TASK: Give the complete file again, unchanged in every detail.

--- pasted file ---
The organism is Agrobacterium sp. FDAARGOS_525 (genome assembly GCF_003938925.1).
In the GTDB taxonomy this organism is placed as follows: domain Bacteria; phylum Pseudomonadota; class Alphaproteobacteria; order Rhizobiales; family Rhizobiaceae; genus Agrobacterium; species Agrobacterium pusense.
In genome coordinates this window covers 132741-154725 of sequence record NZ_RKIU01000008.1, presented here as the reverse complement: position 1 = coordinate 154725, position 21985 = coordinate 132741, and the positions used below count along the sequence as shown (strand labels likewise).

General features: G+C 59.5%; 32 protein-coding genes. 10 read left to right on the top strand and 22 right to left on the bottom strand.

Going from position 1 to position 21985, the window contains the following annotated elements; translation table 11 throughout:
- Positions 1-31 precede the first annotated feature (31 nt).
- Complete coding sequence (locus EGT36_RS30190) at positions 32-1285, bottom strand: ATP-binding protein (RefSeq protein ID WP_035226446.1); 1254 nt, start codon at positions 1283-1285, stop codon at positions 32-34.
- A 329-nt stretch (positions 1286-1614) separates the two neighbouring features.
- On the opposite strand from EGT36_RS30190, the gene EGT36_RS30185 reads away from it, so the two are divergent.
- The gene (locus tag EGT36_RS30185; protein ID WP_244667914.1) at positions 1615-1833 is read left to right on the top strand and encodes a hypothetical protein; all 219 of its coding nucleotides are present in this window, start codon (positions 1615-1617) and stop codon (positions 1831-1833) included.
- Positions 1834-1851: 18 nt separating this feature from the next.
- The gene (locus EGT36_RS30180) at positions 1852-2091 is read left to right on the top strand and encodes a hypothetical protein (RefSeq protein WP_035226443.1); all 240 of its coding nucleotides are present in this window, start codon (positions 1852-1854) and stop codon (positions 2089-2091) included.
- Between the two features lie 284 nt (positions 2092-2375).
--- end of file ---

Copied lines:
The organism is Agrobacterium sp. FDAARGOS_525 (genome assembly GCF_003938925.1).
In the GTDB taxonomy this organism is placed as follows: domain Bacteria; phylum Pseudomonadota; class Alphaproteobacteria; order Rhizobiales; family Rhizobiaceae; genus Agrobacterium; species Agrobacterium pusense.
In genome coordinates this window covers 132741-154725 of sequence record NZ_RKIU01000008.1, presented here as the reverse complement: position 1 = coordinate 154725, position 21985 = coordinate 132741, and the positions used below count along the sequence as shown (strand labels likewise).

General features: G+C 59.5%; 32 protein-coding genes. 10 read left to right on the top strand and 22 right to left on the bottom strand.

Going from position 1 to position 21985, the window contains the following annotated elements; translation table 11 throughout:
- Positions 1-31 precede the first annotated feature (31 nt).
- Complete coding sequence (locus EGT36_RS30190) at positions 32-1285, bottom strand: ATP-binding protein (RefSeq protein ID WP_035226446.1); 1254 nt, start codon at positions 1283-1285, stop codon at positions 32-34.
- A 329-nt stretch (positions 1286-1614) separates the two neighbouring features.
- On the opposite strand from EGT36_RS30190, the gene EGT36_RS30185 reads away from it, so the two are divergent.
- The gene (locus tag EGT36_RS30185; protein ID WP_244667914.1) at positions 1615-1833 is read left to right on the top strand and encodes a hypothetical protein; all 219 of its coding nucleotides are present in this window, start codon (positions 1615-1617) and stop codon (positions 1831-1833) included.
- Positions 1834-1851: 18 nt separating this feature from the next.
- The gene (locus EGT36_RS30180) at positions 1852-2091 is read left to right on the top strand and encodes a hypothetical protein (RefSeq protein WP_035226443.1); all 240 of its coding nucleotides are present in this window, start codon (positions 1852-1854) and stop codon (positions 2089-2091) included.
- Between the two features lie 284 nt (positions 2092-2375).